Success or Failure? - 4

Even more unpacking motivation

This and the previous blog are based on research by Collie and Martin*.

There is one grouping that has very low estimations of their self-efficacy, who do not value their work and have little if any orientation towards mastery.  At the same time, they have little anxiety nor performance avoidance although they do suffer somewhat from a lack of clarity.  The researchers call this group ‘Failure Accepting’, an apt title since this group recognises they have little motivation to seek success but are not too concerned about avoiding failure.  This group represented 15% of the whole group.  Enjoyment levels in this group were the lowest in the survey and disengagement levels the highest.  This group operates in the red zone – there is no passion, no competence and likely, therefore, little connection with their students.

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The fourth group representing 22% of the sample, has high avoidance of failure – high in not feeling in control, high in anxiety and, not surprisingly, high in performance avoidance.  Self-efficacy is low as is valuing the work, yet they still have some sense of mastery orientation – they want to get better over time.  The researchers call this group ‘Failure Fearing’.  This group operates largely on the edge of the red zone, anxious, not clear what to do, avoiding difficult situations and people, avoiding taking risks such as introducing new practices, or changes in current practice.  In terms of well-being, this group shows little enjoyment nor buoyancy – each failure hits hard – and are disengaged.  It is tough being in this group and to move to the ‘Success Seeking’ would require considerable coaching and support from colleagues and leaders.  Again, this is a group operating in the red zone with periods of overwhelming negative emotion and self-talk, feelings of being the victim - the world is unfair, there is too much work, not enough time.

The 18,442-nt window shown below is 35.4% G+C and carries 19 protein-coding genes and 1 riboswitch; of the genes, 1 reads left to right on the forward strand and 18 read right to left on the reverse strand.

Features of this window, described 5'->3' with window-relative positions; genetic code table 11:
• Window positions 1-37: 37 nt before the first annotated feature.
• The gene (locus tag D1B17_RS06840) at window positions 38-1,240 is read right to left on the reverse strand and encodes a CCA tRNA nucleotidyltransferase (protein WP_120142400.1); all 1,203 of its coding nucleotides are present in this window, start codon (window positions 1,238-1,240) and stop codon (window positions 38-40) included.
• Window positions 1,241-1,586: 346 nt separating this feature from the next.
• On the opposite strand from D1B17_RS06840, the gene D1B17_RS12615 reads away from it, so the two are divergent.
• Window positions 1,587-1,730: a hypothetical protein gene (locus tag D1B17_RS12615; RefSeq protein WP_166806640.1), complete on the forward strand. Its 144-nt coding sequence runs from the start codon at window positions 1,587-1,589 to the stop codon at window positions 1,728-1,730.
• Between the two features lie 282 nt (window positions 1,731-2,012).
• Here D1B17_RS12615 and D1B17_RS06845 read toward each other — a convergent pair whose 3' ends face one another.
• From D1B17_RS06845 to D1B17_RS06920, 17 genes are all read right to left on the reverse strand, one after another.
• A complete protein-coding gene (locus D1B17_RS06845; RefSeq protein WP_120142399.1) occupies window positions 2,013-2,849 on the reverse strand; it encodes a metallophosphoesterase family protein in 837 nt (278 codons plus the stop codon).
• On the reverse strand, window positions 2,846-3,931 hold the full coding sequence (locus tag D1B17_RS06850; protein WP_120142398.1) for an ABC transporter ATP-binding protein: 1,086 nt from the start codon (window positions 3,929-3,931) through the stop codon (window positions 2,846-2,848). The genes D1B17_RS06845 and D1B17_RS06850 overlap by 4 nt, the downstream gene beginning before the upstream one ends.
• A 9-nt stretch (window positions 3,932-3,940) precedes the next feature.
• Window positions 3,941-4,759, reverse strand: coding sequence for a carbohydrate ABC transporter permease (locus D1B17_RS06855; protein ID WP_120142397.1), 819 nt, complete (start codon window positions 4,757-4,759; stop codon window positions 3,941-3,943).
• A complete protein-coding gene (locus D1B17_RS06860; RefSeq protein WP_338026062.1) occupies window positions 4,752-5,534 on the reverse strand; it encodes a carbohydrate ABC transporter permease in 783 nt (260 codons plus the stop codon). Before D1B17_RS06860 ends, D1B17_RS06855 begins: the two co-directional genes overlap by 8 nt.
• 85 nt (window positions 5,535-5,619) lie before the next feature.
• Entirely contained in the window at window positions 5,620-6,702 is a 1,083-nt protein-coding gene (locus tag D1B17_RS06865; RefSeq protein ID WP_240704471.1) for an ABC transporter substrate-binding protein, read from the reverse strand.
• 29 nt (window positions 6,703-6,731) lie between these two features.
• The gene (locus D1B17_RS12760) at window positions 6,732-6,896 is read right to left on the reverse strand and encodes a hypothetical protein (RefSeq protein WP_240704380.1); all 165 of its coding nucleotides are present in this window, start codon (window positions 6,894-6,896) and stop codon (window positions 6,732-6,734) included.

The fifth group is somewhat surprising, making up 22% of the sample, and positioned close to the middle of the Quadripolar Model.  Members of this group seem indifferent to seeking success nor are they concerned about avoiding failure.  The researchers label them as ‘Amotivated’, that is they are not really motivated at all by their work.  They turn up and do the work, which gives them no enjoyment, they are neither engaged nor disengaged, they just turn up.  Interestingly, their strongest well-being measure is buoyancy, they can handle setbacks and challenges, more so than the ‘Success Seeking’ group (previous blog).  It is possible that members of this group seek success (or avoid failure, although seeking success seems more likely given the buoyancy measure) in other areas of their lives.

Although this is not a demographically matched sample, the five profiles provide an approximate normal distribution and the characteristics of each group ring true to behaviours seen within the typical school.

* Adaptive and maladaptive work-related motivation among teachers: A person-centered examination and links with well-being - Rebecca J. Collie, Andrew J. Martin – UNSW February 2017

John Corrigan is an expert in helping individuals to bring their whole of mind to their daily life and increase their effectiveness and the effectiveness of those around them. This expertise scales from the individual to the team to the organisation. At the core of this work is the practice of encounter.

John Corrigan